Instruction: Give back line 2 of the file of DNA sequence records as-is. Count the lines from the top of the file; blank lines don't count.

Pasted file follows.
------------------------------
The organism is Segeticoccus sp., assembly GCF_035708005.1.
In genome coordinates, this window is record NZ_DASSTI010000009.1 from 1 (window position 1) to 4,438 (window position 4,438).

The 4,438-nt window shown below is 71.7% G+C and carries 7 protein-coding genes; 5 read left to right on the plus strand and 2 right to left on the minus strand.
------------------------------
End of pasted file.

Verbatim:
In genome coordinates, this window is record NZ_DASSTI010000009.1 from 1 (window position 1) to 4,438 (window position 4,438).